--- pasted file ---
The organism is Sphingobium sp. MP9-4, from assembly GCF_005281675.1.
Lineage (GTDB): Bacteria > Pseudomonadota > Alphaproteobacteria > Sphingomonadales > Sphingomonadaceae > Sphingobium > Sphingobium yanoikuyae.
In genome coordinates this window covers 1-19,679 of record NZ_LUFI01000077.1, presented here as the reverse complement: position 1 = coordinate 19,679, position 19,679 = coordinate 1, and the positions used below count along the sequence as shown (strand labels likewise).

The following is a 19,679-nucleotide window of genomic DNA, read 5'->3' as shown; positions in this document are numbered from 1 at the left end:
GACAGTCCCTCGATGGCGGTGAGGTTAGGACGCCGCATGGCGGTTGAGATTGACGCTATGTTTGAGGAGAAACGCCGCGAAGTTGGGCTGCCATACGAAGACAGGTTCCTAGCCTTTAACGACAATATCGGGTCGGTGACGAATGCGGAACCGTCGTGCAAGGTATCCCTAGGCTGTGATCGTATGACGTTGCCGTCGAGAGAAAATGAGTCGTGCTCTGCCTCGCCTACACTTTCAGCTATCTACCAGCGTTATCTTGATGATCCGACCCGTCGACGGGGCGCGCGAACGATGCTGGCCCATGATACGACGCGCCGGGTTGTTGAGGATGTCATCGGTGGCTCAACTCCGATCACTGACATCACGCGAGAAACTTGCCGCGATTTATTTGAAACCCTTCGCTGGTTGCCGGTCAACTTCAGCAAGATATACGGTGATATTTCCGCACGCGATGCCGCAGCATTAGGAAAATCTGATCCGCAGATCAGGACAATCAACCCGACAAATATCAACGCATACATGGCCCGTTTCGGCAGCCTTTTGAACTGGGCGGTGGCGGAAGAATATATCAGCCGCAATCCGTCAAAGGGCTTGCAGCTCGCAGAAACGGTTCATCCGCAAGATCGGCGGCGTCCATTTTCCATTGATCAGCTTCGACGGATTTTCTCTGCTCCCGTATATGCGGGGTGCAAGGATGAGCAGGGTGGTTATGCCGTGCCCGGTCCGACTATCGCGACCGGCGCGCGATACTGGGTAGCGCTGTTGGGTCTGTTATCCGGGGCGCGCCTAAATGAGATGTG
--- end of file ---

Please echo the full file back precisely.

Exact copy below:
The organism is Sphingobium sp. MP9-4, from assembly GCF_005281675.1.
Lineage (GTDB): Bacteria > Pseudomonadota > Alphaproteobacteria > Sphingomonadales > Sphingomonadaceae > Sphingobium > Sphingobium yanoikuyae.
In genome coordinates this window covers 1-19,679 of record NZ_LUFI01000077.1, presented here as the reverse complement: position 1 = coordinate 19,679, position 19,679 = coordinate 1, and the positions used below count along the sequence as shown (strand labels likewise).

The following is a 19,679-nucleotide window of genomic DNA, read 5'->3' as shown; positions in this document are numbered from 1 at the left end:
GACAGTCCCTCGATGGCGGTGAGGTTAGGACGCCGCATGGCGGTTGAGATTGACGCTATGTTTGAGGAGAAACGCCGCGAAGTTGGGCTGCCATACGAAGACAGGTTCCTAGCCTTTAACGACAATATCGGGTCGGTGACGAATGCGGAACCGTCGTGCAAGGTATCCCTAGGCTGTGATCGTATGACGTTGCCGTCGAGAGAAAATGAGTCGTGCTCTGCCTCGCCTACACTTTCAGCTATCTACCAGCGTTATCTTGATGATCCGACCCGTCGACGGGGCGCGCGAACGATGCTGGCCCATGATACGACGCGCCGGGTTGTTGAGGATGTCATCGGTGGCTCAACTCCGATCACTGACATCACGCGAGAAACTTGCCGCGATTTATTTGAAACCCTTCGCTGGTTGCCGGTCAACTTCAGCAAGATATACGGTGATATTTCCGCACGCGATGCCGCAGCATTAGGAAAATCTGATCCGCAGATCAGGACAATCAACCCGACAAATATCAACGCATACATGGCCCGTTTCGGCAGCCTTTTGAACTGGGCGGTGGCGGAAGAATATATCAGCCGCAATCCGTCAAAGGGCTTGCAGCTCGCAGAAACGGTTCATCCGCAAGATCGGCGGCGTCCATTTTCCATTGATCAGCTTCGACGGATTTTCTCTGCTCCCGTATATGCGGGGTGCAAGGATGAGCAGGGTGGTTATGCCGTGCCCGGTCCGACTATCGCGACCGGCGCGCGATACTGGGTAGCGCTGTTGGGTCTGTTATCCGGGGCGCGCCTAAATGAGATGTG